74% of mobile users ages 18 – 34 report an urge to immediately pull out their phone, open an app when bored. [ComScore, 2017]
The creators of the Facebook “Like” button substantially limit their own social media usage, and the guy that literally wrote the book about designing addictive smartphone apps has his home internet shut off on an automatic timer every evening. [Guardian, 2017]
Something that I’ve been doing since I came back to the US is writing out a list of novelties for myself each week. I call them my Weeklies, and on this list—I make mine on Wednesdays—I write down a recipe, a song, a place, a movie, and a non-standard task. By the following Wednesday, I aim to have cooked that recipe, learned to play that song, visited that location, watched that movie, and completed that task.
… It’s a framework for newness. And it can take a little while to get used to, but if you find yourself in a rut or a repetitive spiral, you might consider making your own list, with your own you-shaped goals, to see if it helps you diversify your growth, as well.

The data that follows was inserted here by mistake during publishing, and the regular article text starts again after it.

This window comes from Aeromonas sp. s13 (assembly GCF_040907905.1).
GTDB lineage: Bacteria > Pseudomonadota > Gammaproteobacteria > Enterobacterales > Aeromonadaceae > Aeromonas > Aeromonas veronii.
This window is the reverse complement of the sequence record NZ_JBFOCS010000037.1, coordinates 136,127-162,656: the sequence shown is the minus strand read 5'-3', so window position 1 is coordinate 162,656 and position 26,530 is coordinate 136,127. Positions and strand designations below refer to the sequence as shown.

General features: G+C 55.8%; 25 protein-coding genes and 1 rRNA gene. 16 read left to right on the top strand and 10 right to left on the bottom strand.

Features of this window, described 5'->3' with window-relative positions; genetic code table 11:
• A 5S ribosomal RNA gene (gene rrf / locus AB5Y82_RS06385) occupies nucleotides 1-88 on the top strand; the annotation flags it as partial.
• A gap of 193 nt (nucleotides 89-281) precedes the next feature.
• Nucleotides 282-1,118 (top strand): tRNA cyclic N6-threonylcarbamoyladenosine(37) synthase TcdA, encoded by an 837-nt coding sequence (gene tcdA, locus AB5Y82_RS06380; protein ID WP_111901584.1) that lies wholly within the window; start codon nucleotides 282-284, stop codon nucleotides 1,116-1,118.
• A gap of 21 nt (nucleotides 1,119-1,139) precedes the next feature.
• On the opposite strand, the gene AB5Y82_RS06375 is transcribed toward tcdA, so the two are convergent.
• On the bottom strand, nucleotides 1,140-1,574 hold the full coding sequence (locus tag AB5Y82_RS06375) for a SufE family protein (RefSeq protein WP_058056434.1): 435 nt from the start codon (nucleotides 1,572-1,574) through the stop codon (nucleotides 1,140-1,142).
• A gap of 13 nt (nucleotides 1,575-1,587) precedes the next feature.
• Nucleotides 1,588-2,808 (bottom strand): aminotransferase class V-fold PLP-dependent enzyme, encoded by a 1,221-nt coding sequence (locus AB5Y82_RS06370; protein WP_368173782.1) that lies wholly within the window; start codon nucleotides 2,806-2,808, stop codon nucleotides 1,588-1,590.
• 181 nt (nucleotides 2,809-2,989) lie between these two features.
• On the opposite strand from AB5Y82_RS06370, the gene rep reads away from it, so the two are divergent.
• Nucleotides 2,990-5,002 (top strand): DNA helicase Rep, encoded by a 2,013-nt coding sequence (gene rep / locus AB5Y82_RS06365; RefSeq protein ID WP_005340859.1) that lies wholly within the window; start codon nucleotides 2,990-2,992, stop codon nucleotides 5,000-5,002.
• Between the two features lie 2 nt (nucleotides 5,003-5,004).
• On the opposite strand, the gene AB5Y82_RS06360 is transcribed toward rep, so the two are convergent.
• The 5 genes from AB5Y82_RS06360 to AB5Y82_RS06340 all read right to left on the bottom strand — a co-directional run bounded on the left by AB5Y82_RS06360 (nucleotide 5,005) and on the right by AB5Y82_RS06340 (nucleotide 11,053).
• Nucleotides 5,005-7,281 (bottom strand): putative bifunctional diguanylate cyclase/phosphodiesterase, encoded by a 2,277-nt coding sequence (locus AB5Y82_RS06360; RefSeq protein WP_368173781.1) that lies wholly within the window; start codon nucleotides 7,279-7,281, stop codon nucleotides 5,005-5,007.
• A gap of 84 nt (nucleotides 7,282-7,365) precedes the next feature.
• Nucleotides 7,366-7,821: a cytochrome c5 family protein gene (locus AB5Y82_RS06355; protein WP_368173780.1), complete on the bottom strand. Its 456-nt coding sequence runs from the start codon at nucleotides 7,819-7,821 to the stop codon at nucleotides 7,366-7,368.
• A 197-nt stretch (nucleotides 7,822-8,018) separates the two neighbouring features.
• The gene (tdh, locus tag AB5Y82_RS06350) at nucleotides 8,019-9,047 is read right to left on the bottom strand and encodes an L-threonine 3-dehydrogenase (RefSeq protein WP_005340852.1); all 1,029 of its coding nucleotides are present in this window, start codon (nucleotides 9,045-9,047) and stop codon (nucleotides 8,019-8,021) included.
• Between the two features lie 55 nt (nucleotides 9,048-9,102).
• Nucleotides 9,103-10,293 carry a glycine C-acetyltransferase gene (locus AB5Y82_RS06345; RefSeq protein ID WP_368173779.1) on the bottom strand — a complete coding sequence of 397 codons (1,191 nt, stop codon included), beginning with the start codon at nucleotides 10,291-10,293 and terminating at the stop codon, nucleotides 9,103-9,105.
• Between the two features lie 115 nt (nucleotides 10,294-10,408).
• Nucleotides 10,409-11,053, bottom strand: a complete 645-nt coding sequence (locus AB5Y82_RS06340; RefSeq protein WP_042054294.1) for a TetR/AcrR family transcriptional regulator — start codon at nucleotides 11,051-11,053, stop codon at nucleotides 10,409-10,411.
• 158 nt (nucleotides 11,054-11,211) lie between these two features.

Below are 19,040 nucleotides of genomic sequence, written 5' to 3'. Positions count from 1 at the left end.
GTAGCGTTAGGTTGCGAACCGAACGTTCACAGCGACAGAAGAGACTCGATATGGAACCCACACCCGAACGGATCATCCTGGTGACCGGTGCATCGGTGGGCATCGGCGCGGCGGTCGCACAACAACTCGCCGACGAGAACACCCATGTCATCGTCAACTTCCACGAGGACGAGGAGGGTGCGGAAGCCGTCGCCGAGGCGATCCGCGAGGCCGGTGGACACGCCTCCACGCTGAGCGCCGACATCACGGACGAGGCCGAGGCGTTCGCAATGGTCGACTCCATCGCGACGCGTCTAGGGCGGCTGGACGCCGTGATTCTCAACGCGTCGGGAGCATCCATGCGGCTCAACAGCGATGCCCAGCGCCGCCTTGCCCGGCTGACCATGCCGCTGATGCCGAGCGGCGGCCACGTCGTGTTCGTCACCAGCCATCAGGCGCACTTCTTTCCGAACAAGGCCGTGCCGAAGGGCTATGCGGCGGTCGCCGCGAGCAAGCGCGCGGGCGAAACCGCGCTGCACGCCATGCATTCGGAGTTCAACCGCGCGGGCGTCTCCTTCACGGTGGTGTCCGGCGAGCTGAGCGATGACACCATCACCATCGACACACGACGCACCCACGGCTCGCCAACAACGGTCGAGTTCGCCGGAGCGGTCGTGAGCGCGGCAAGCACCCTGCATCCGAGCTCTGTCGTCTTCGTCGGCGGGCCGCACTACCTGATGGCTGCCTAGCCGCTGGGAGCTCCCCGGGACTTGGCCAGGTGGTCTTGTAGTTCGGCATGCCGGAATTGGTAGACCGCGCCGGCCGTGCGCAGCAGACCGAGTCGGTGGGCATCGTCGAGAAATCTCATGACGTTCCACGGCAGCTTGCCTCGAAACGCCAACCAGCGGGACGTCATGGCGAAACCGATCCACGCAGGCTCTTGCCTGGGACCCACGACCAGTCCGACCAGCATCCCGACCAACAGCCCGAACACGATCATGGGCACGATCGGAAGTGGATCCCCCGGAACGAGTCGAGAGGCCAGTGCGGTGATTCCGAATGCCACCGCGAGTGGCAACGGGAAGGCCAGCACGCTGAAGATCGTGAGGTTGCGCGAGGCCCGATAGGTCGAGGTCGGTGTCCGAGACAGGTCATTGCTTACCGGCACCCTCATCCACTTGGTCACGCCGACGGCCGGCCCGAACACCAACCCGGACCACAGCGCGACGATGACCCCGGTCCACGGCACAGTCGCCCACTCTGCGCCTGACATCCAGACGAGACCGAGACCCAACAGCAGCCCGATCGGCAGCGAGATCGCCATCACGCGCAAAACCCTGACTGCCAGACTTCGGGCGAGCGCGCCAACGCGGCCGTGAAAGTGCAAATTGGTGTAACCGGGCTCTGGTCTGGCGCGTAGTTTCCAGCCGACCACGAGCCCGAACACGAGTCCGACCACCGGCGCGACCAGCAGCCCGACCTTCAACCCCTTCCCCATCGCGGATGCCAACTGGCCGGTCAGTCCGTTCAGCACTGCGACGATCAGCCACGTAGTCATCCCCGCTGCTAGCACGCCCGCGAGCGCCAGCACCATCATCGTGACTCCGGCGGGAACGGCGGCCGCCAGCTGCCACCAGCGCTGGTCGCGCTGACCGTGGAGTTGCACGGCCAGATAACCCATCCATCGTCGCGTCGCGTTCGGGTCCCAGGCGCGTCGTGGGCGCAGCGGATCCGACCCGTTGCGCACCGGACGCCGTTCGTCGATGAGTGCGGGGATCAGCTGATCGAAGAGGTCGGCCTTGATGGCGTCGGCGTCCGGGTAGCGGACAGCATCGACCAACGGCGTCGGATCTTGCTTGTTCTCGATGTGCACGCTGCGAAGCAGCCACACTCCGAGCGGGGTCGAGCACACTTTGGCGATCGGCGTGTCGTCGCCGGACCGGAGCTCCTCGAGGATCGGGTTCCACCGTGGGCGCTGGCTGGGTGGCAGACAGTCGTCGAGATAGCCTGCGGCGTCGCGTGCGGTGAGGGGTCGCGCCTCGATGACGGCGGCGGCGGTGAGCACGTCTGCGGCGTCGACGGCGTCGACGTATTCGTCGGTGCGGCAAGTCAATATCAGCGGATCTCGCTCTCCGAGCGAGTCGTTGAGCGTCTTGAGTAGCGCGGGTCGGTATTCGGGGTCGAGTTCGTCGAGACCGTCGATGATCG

I love that I have the opportunity to pace my day based on what I want to accomplish. I love that my space, my apartment, is custom-fitted for me and the work I do and the lifestyle I live, rather than for guests I might someday have, or someone else’s ideas of what a space should look like and contain.
It sounds horribly anti-social, I know. But that’s kind of a loaded term, isn’t it? Anti-social?
It implies that social is what we should aspire to be, while quite often ‘social’ gets in the way of what we really want to accomplish.
Why not ‘pro-self’? Individual-focused? Me-shaped?
There are immense benefits to having a good group of friends. People you can reach out to when you want a conversation and a beer. People you can discuss heady topics with when you’re feeling intellectually stopped-up. Folks who help you track time and make memories, sometimes by just being there.
But there are aspects of one’s development that can actually be stunted by an over-focus on socializing. Not being able to be alone — and to not just survive, but thrive, as an individual — seems like a limiting trait.